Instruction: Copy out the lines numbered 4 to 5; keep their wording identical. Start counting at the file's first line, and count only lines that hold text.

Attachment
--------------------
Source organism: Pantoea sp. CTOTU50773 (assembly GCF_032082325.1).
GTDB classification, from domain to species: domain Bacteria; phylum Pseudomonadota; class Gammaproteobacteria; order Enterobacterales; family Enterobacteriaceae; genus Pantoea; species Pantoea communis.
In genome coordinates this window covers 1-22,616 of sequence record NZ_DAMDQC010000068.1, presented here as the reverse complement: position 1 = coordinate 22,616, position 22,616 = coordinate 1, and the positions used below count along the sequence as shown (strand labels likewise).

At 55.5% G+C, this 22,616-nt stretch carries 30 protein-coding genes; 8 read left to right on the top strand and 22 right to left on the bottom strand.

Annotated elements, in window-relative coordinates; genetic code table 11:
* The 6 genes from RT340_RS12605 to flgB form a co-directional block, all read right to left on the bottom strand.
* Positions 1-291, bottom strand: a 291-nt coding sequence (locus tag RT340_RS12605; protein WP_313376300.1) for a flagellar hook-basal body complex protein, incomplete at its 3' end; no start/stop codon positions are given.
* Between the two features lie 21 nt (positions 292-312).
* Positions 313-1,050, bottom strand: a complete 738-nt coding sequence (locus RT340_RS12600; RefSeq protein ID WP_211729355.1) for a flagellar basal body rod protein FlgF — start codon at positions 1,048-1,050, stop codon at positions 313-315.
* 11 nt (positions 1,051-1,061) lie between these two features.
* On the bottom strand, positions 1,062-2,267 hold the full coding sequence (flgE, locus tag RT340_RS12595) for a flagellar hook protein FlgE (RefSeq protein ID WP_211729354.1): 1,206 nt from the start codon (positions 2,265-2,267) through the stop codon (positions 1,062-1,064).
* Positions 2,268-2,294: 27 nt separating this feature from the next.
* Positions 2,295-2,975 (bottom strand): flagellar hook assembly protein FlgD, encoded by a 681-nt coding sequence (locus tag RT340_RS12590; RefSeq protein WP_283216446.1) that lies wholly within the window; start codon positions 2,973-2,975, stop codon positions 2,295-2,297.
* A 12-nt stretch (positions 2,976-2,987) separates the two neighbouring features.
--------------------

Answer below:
At 55.5% G+C, this 22,616-nt stretch carries 30 protein-coding genes; 8 read left to right on the top strand and 22 right to left on the bottom strand.

Annotated elements, in window-relative coordinates; genetic code table 11: